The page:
That the Government has unleashed multiple propaganda tactics aimed at disrupting and quelling simmering tensions emanating from the misguided lockdown and curfew extensions by President Uhuru Kenyatta, is
proof that they’re shaking in their boots right about now.
From Mutahi Ngunyi to Abraham Mutai, to Dikembe Disembe, and all other Twitter mercenaries who’ve partaken in the proceeds of crime looted by GoK officials since last March, the reaction has been swift, including a sponsored hashtag #BringOnTheRevolution, jam-packed with images of a desolate Libya, torn apart by factional wars triggered by an uprising against strongman Muammar Gadaffi.
The same intellectual dwarfs sponsored by the Ministry of Interior failed to show us the successful and bloodless revolutions in Egypt, or Tunisia, or Algeria or even Burkina Faso. One failed state cannot be the standard of measure as regards to outcomes of revolutions.
Those always challenging us to go to the streets because they think we cannot, should know that this movement of ours only begun on March 27th when President Uhuru Kenyatta read out what were clearly concocted infection numbers, a hyper exaggerated narrative meant to stoke fear and embarked on a misguided lockdown coupled with a closure of a significant part of the economy.
All through the last one year, Kenyans have been obedient, and in most cases fallen prey to the propaganda narratives justifying the continued lockdown in the country. Other than a few people who called out tumbocrat bloggers like Robert Alai for being on the payroll of Government to entrench their sterile agenda, most Kenyans willfully complied.
An overspending Lorry hits police truck making it overturn at Thika road police curfew road block a few police officers reportedly to be injured. @citizentvkenya pic.twitter.com/tbSGObFsDs#mondayreport #AvoidThosePeople
— Trending in kenya (@Trendingken) April 19, 2021
But March 27th 2021 was the straw that broke the camel’s back. It was clear that we were no longer fighting the virus but were on a deliberate mission to eradicate young people in the country.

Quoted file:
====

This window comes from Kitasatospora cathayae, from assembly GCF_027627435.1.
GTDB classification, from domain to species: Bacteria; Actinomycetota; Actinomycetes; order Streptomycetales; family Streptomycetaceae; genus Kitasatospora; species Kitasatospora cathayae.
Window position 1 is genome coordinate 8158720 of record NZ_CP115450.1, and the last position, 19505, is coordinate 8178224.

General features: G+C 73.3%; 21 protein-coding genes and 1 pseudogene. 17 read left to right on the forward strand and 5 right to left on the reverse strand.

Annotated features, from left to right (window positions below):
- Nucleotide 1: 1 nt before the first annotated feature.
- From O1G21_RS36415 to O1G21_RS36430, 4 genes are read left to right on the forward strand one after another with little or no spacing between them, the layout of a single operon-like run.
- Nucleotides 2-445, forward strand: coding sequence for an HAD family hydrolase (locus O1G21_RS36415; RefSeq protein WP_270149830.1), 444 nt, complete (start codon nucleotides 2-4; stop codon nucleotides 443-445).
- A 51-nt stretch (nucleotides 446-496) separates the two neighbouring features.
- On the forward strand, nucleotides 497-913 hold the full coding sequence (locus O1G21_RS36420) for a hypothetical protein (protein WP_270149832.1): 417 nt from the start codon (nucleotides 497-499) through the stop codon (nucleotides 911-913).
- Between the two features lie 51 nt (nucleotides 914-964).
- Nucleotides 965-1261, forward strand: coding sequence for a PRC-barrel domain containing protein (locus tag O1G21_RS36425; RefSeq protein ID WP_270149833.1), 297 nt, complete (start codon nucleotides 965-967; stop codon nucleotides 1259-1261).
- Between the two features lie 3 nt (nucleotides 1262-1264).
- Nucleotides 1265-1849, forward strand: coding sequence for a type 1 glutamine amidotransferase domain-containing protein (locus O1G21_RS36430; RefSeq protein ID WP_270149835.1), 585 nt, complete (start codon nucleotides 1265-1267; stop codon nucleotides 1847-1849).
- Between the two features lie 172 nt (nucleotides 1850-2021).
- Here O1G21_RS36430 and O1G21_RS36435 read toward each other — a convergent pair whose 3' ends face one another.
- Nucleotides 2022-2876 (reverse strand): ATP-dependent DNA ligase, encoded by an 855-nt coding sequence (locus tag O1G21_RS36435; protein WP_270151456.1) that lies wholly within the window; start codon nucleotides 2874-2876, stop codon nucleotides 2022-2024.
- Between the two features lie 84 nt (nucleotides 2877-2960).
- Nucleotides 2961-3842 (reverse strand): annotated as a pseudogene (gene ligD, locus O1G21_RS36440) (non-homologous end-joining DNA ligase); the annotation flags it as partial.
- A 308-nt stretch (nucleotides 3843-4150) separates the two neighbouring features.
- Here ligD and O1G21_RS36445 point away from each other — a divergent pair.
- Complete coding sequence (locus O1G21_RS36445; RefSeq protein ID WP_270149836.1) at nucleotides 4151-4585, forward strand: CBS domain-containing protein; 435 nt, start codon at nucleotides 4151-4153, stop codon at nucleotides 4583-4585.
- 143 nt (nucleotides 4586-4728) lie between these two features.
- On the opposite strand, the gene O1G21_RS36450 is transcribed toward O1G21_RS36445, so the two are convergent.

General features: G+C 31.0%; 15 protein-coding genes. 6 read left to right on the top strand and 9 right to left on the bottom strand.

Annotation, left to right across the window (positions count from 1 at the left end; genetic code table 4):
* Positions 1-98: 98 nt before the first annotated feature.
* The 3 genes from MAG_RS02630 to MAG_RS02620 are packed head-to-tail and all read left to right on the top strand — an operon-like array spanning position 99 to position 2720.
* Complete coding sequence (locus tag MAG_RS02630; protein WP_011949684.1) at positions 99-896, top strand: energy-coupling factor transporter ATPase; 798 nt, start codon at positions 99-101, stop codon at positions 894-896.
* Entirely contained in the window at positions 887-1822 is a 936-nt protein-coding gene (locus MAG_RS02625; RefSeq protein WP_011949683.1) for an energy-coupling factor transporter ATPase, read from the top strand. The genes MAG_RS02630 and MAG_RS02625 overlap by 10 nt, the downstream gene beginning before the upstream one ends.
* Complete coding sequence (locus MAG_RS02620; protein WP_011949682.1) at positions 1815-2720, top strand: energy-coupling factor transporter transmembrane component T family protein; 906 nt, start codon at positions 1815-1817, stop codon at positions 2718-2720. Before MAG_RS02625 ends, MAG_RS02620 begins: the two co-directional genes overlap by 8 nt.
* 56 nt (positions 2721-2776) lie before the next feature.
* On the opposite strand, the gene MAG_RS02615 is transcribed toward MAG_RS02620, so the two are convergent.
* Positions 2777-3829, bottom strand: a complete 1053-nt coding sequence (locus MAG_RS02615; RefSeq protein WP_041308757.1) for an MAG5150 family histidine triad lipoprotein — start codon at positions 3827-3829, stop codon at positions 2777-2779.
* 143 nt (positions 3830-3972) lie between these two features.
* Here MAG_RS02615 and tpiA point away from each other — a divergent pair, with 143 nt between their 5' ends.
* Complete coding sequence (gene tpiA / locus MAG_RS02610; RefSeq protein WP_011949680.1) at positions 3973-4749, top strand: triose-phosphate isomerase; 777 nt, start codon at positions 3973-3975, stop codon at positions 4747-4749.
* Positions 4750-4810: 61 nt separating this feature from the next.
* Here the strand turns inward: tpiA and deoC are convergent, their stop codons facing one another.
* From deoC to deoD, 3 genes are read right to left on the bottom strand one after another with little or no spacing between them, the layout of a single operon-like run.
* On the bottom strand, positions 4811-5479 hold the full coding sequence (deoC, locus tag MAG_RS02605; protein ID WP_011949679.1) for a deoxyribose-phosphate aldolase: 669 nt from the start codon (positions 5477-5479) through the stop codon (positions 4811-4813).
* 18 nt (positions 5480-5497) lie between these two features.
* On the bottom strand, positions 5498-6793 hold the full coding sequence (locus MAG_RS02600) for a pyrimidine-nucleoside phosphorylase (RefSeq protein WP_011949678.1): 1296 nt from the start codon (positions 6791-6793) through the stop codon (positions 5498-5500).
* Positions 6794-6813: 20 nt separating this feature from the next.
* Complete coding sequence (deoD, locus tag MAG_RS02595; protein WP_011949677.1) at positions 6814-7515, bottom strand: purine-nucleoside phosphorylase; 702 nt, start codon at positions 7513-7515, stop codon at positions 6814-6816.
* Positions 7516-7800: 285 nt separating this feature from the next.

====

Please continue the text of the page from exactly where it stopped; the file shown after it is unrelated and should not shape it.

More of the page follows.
Reports are emerging that late President Moi had warned Uhuru Kenyatta against the growing numbers of empowered youth, and a strategy had to be developed, to create mass joblessness precipitating an urban rural migration. Indeed, paid goons like Jalang’o were quick to even suggest to entertainment industry workers, that they should leave Nairobi and immigrate to rural counties.
In the Corona pandemic, Uhuru had found the perfect vehicle to insinuate his impotent agenda, whilst shifting blame to phantom “experts”.
The response from the young community has been swift. Over and above mobilizing online under a barrage of contemptuous talk from ODM bloggers, Kenyans signed a petition calling for the IMF to half funding Government, as most of these monies were ending up in people’s pockets. The pressure was so intense that NIS specifically got involved to warn the Presidency against increasing pump fuel prices in their last review.
Which is why Kenyans shouldn’t be intimidated by Mutahi Ngunyi calling you cowards who can’t protest. We don’t need his validation to show us that we have the attention of NIS and caused fuel prices to remain stagnant for the first time since the passage of the price control bill in 2010.
We can see the amount of money poured to disrupt narratives and manipulate hashtags by the government which is claiming to be “in control” of the situation. We can see the fear of the government when they arrested Mutemi Kiama or disrupted two demo’s by the Hospitality and Entertainment Workers Alliance.
Mutahi Ngunyi’s posturing and chest-thumping is akin to the last kicks of a dying horse.
Last evening, the gods of fate sent a warning to the Government of Kenya, where police officers manning a roadblock set up along Thika Road, died after it lost brakes and crashed into the stationary police truck, which had occupants inside.
The gods of fate are warning President Uhuru Kenyatta and Internal Security CS, “LET MY PEOPLE GO!”